Today we get to talk about the fun part of Mass Specific Force (MSF), and that of course is increasing force. Strength matters. If two athletes both weigh 175lbs and from a skills perspective they are relatively similar, but athlete A doesn’t lift weights and athlete B can deadlift double body weight (2xBW), who do you want on your team?
I know several coaches that would say they really don’t care how much the kid can deadlift; they care whether or not they can play. I understand that thought process, especially if you have no idea what that big deadlift indicates. So let’s delve in. A kid with 2xBW deadlift is going to have a very good vertical jump, which is one of the purist, cleanest tests of MSF. When combing through NFL combine data, they found incredibly strong correlations between vertical jump and forty results as well as strong correlations between vertical scoring and pro shuttle performance. Vertical jump is the strongest indicator not only for how fast an athlete will run but also how quickly they will be able to change directions and accelerate.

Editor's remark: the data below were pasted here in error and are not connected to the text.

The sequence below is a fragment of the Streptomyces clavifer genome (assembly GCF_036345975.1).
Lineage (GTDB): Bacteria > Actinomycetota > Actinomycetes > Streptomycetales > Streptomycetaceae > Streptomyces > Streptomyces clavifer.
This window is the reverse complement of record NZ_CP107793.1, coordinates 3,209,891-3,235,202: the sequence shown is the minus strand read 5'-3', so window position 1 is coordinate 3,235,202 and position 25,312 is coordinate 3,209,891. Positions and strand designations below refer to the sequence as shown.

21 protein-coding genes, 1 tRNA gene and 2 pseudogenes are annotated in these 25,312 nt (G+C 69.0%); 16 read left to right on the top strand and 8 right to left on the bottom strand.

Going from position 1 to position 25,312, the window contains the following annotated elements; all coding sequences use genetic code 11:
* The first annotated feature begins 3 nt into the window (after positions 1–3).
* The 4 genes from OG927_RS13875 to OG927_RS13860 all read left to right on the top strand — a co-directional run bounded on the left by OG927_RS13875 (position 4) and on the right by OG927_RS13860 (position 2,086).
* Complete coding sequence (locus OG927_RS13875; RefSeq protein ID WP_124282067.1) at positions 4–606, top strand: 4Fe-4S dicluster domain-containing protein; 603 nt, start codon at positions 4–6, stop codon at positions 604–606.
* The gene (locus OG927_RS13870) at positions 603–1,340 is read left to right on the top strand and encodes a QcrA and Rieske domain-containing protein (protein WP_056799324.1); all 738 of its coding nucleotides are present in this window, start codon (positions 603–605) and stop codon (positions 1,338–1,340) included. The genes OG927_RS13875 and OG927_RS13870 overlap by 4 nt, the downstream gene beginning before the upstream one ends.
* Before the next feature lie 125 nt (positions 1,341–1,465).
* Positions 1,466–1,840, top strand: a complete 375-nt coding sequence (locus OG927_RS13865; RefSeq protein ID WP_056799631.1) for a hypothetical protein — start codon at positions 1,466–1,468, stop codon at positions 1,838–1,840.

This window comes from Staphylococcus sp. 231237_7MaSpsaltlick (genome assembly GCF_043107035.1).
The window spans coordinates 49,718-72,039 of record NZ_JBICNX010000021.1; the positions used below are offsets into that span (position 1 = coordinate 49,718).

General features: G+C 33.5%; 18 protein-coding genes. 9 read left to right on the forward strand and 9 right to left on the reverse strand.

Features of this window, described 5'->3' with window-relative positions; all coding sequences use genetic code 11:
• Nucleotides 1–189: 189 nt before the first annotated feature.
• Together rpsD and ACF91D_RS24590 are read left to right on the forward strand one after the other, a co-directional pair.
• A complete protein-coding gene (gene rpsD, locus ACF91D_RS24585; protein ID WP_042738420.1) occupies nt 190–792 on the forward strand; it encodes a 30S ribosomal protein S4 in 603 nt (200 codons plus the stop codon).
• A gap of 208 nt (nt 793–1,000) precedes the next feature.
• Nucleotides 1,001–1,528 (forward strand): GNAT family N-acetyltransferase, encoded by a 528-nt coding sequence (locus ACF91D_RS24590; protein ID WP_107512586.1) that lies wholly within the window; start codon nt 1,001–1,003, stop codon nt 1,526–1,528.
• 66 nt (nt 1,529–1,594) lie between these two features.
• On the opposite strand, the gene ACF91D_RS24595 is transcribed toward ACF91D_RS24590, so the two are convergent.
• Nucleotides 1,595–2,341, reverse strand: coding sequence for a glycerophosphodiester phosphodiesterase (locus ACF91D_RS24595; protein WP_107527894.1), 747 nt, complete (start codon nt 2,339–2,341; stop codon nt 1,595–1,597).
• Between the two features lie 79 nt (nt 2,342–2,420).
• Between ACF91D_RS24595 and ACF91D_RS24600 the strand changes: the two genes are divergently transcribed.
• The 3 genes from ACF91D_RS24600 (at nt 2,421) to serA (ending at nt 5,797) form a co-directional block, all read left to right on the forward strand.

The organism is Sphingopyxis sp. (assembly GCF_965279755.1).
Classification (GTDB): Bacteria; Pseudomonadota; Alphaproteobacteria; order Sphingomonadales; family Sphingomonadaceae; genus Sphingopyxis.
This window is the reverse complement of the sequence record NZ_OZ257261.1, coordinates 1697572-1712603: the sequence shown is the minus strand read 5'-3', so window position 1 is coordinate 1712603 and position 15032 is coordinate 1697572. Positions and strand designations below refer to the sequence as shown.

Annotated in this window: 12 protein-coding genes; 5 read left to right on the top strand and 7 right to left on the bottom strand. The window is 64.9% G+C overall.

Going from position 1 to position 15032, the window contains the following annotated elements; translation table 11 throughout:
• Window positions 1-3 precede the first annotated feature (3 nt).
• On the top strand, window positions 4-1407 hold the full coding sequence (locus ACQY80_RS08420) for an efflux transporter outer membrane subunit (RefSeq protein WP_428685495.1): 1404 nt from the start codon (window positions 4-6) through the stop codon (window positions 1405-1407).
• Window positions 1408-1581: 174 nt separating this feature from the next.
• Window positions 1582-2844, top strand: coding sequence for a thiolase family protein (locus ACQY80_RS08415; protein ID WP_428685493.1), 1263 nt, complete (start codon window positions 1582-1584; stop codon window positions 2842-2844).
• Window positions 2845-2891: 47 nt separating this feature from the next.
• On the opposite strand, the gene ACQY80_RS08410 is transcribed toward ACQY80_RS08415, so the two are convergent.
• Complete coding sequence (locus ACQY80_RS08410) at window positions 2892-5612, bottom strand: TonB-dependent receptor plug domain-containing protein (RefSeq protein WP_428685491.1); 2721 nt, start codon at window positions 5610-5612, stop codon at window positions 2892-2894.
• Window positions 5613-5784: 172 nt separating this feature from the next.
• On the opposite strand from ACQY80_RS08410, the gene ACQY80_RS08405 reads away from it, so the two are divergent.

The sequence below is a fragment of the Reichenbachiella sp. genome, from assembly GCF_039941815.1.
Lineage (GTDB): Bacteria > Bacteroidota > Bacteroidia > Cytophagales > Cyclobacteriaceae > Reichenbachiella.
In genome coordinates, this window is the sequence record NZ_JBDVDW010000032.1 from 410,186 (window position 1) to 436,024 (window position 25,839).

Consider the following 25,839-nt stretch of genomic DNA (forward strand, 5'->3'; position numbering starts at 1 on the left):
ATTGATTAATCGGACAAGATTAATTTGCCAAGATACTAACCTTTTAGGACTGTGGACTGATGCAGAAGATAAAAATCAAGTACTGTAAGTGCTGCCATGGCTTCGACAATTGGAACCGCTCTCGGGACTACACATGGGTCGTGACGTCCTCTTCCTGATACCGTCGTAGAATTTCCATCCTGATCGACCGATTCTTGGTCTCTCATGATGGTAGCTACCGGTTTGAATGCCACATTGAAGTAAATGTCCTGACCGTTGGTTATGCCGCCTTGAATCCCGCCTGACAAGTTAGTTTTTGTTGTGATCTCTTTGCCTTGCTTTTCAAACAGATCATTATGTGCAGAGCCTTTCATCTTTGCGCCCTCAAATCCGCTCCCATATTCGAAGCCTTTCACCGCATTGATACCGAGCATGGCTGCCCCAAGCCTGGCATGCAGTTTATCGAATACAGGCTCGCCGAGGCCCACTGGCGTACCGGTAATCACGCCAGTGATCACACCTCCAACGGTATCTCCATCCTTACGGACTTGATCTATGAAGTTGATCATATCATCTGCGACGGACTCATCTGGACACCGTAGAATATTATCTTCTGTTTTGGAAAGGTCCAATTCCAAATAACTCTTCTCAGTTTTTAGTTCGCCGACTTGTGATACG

Now with all that information a big deadlift relative to body weight seems a lot more appealing. Strength Matters! Deadlift is absolutely not the only way to get stronger, and it is important to adapt which tools you use according to the athlete and the setting. All that being said, if your athlete isn’t getting stronger, their speed is NOT being maximized.
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